Newspaper of The New York Herald, February 1, 1861, Page 1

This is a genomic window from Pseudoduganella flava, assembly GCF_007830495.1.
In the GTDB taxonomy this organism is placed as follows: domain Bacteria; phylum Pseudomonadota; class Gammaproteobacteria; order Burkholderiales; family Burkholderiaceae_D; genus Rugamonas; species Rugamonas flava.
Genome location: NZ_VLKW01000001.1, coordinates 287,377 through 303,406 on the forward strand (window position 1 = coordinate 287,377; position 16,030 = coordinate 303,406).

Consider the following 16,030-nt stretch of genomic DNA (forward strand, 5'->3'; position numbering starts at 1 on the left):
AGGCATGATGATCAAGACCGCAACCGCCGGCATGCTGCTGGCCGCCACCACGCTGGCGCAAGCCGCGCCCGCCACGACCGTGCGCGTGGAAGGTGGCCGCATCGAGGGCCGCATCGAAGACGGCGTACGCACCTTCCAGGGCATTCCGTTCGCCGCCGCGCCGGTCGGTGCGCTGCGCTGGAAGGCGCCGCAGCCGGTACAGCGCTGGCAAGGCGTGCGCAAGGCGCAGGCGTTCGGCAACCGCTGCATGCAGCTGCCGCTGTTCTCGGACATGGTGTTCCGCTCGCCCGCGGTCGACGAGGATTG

Newspaper of The New York Herald dated February 1, 1861 Page 1